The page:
A more pernicious result of this monetary easing is due to the distributive effects of monetary policy. Neoclassical dogma ignores that monetary stimulus, much as fiscal stimulus, has distributive effects. However, unlike a fiscal stimulus, monetary easing is directly beneficial to asset owners. While a rural employment scheme puts money in a poor villager’s pocket (when not embezzled by corrupt officials), lower rates save money from the margin trader’s and buy-to-let landlord’s pocket. In addition, higher inflation hits the poor villager harder than the city slicker. To pursue such policy in a country where more than a third live below the poverty line and which has a rising Gini coefficient is not only wrong but criminal.
Perhaps Subbarao’s dovishness is not a policy mistake or obeisance to the government. He might have a third more noble reason – to counter capital flight. A burgeoning current account deficit and increased risk averseness on imminent European implosion has led to capital fleeing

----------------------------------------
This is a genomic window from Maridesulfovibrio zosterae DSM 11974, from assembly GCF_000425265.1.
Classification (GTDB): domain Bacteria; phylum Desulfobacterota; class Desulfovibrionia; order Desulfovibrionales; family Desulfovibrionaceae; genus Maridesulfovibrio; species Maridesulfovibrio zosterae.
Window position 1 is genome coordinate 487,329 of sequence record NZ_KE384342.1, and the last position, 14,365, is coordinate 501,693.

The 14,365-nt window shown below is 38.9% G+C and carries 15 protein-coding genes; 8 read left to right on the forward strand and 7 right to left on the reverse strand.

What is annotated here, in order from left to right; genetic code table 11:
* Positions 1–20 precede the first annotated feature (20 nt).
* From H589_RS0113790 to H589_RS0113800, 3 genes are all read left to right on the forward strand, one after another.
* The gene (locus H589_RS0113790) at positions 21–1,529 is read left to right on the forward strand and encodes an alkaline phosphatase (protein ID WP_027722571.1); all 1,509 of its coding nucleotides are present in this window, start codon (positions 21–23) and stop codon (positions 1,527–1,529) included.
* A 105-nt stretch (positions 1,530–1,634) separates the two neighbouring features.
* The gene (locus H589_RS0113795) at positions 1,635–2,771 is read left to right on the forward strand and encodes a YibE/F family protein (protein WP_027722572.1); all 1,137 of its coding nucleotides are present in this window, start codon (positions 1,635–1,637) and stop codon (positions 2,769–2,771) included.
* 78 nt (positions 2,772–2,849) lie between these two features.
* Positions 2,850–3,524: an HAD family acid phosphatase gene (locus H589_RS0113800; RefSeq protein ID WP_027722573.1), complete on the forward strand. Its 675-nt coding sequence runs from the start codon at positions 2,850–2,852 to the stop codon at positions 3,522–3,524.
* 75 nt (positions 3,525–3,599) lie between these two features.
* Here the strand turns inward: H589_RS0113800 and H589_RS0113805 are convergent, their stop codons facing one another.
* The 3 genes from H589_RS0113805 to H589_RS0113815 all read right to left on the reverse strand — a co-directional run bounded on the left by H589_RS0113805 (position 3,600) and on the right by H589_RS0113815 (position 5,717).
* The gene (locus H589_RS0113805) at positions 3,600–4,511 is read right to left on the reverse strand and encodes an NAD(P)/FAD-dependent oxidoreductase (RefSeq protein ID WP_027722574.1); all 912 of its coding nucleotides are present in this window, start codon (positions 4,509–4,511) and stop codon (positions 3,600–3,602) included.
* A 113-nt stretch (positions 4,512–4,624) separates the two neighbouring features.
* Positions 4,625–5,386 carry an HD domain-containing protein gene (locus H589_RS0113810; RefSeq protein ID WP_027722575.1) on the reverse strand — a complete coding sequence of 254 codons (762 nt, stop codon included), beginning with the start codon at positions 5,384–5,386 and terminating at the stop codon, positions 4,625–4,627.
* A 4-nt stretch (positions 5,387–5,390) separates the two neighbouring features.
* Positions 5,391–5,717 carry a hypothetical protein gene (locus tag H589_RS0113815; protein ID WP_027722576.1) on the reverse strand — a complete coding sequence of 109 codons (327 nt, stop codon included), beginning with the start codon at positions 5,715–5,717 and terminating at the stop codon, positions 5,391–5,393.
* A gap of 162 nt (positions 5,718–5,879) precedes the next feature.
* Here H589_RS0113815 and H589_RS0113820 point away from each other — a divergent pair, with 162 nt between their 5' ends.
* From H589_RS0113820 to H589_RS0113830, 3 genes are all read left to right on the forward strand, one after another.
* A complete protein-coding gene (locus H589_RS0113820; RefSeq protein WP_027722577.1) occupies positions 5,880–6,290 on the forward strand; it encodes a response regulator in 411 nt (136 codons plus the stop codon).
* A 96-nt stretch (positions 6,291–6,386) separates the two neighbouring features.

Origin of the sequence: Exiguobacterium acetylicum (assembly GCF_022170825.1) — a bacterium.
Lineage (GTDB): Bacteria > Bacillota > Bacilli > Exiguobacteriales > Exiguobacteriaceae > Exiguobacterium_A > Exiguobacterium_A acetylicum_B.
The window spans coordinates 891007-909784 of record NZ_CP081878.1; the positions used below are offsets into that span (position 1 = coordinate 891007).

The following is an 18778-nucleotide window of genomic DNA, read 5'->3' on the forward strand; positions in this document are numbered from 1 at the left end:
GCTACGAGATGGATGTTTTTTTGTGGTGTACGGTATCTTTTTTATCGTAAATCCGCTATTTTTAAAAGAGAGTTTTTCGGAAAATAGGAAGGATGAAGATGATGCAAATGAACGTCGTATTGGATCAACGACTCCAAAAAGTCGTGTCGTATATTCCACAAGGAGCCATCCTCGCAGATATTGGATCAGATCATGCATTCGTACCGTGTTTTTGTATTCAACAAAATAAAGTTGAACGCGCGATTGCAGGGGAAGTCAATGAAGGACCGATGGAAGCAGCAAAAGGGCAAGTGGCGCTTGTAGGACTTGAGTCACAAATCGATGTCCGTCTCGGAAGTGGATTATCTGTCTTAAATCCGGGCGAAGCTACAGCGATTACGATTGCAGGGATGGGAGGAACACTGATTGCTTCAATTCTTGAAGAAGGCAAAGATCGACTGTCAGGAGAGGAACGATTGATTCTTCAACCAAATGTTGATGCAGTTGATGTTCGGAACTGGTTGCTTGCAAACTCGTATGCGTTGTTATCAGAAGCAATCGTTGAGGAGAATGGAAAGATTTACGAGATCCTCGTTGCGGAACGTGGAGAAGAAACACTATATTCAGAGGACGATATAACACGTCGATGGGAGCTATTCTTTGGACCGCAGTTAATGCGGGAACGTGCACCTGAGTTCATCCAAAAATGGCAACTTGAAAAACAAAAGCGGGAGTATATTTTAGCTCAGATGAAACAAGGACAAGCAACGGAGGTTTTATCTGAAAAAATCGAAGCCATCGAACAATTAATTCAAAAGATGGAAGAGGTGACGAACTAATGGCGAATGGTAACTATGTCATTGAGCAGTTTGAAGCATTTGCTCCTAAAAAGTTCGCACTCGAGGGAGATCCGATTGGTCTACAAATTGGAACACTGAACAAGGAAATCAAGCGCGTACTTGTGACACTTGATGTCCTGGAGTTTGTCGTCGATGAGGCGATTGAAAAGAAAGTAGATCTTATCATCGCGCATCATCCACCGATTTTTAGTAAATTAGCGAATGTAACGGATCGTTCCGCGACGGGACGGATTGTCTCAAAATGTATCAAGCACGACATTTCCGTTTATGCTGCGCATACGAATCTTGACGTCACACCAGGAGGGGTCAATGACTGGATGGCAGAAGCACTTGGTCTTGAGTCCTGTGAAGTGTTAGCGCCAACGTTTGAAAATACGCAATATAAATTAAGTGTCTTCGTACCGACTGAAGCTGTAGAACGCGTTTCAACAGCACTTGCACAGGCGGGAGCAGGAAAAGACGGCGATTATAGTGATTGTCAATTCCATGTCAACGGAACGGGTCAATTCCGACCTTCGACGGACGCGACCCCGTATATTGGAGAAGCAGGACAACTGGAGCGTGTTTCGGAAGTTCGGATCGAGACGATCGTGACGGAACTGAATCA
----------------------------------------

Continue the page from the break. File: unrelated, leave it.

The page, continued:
investors haven’t even stopped to marvel at the Bollywood tragi-comedy being
enacted by Indian politicians. In this scenario, RBI was the only credible line
of defence. Lowering rates to attract capital may seem counterintuitive but
foreign investment in India
is attracted by capital appreciation not yield. Lowering rates provides an
impetus to asset appreciation thus reversing and attracting more foreign
capital flows. However, there is a very high cost to pay for this short-term
fix. The political landscape makes it very difficult to reverse policy quickly
or even at all. And as usual, an unfolding credit fuelled asset boom will mask problems